A new transformative point-of-care diagnostic which gives instant results for the detection of genetic material from the HIV virus is being rolled out across Africa. The small, highly portable machine – known as SAMBA II – will help transform the lives of millions, especially HIV exposed infants who have a one in two chance of early death if HIV infection is not diagnosed within the first six weeks of life and if they are not immediately initiated on treatment.
Already available in Uganda and Malawi, SAMBA II has just received product approval in Kenya, making available for the first time rapid, accurate and cost-effective DNA point-of-care diagnosis in even the most environmentally challenging and resource-limited settings.
Developed by Diagnostics for the Real World, a spin-out company from the University of Cambridge, the new SAMBA II instrument and chemistry has been a decade in the making.
SAMBA II makes use of innovative technology to offer an effective sample-in-results-out test without the need for centralised laboratories or specialist technicians. It integrates the whole testing process within a single instrument using ready-made disposable cartridges. Easy to read results are obtained in less than two hours and indicated by a simple blue line similar to a pregnancy test.
Until now nucleic acid based HIV tests have taken many hours to perform and required specialist facilities and highly-trained personnel. The necessity of transporting samples over long distances to centralised laboratories creates numerous logistical problems including long delays. In the meantime, many patients may be lost before they can be initiated on treatment. By bringing rapid testing to the point-of-care, SAMBA II solves these difficulties.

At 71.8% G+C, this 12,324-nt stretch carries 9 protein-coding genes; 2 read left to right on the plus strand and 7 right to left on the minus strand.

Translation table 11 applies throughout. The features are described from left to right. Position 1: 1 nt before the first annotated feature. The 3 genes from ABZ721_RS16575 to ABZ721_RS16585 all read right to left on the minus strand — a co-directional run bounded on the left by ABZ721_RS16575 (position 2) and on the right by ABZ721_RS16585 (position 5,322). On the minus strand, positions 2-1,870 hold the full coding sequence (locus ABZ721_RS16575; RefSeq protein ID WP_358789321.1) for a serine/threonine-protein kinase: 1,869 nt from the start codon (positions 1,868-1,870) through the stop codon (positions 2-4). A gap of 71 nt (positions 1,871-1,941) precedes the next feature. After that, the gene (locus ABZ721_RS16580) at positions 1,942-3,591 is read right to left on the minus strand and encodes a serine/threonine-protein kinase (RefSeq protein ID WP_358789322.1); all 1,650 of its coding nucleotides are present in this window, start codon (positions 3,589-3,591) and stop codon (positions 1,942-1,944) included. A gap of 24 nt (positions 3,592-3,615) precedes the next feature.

Dr Helen Lee, Director of Research at the Department of Haematology and CEO of Diagnostics for the Real World said: “The beauty of these tests is that they are simple, accurate and have a fast turn-around time.”
In addition to delivering accurate Early Infant Diagnosis from a small “pin-prick” blood sample, SAMBA II is also designed to measure the level of HIV in the blood. Often described as the “holy grail” of HIV diagnostics, rapid decentralised testing of HIV genetic materials has proven elusive but is vital in early detection of resistance to treatment.
The development of SAMBA is a remarkable story of triumph over adversity and the pursuit of a single goal by a determined team of scientists and engineers. Speaking as SAMBA II machines were being prepared for their journey to Zimbabwe, Dr. Lee said: “Throughout the development of SAMBA we have maintained a purity of purpose, concentrating always on the problems of how to carry out a highly sophisticated test in a hostile environment of dust, high heat and humidity. More often than not, things were stacked against us, but we never gave up.”
Finding organisations willing to support such a long-term project – particularly one uncompromisingly focused on resource-limited settings where profit could never be a reality – was essential to the project. The Wellcome Trust agreed to fund the early development of SAMBA chemistry, bridging the gap between fundamental research and the design of a fully operational assay. The project then received follow-on funding from the National Institutes of Health (NIH), the Children’s Investment Fund Foundation (CIFF) and more recently, the UK Technology Strategy Board as well as UNITAID, a global health initiative which has invested to accelerate the product’s market entry through supporting regulatory approvals and field studies in seven countries.
Another vital partner is Médecins sans Frontières who provided access to their African sites for early SAMBA field-testing. Dr Elisabeth Szumillin, Advisor HIV Medical Department, Medecins Sans Frontieres (France) said: “The one-stop visit means that the patient can be tested close to home. Having results available immediately also helps us to simplify the treatment programme.”
The Department of Health in Zimbabwe is currently undertaking a ‘task shifting’ study involving 40 health care workers with varying levels of qualification to demonstrate that almost anyone can use SAMBA II. “A major feature of SAMBA II is that it is so easy to operate that anyone who can cook can do it,” Dr Lee explained.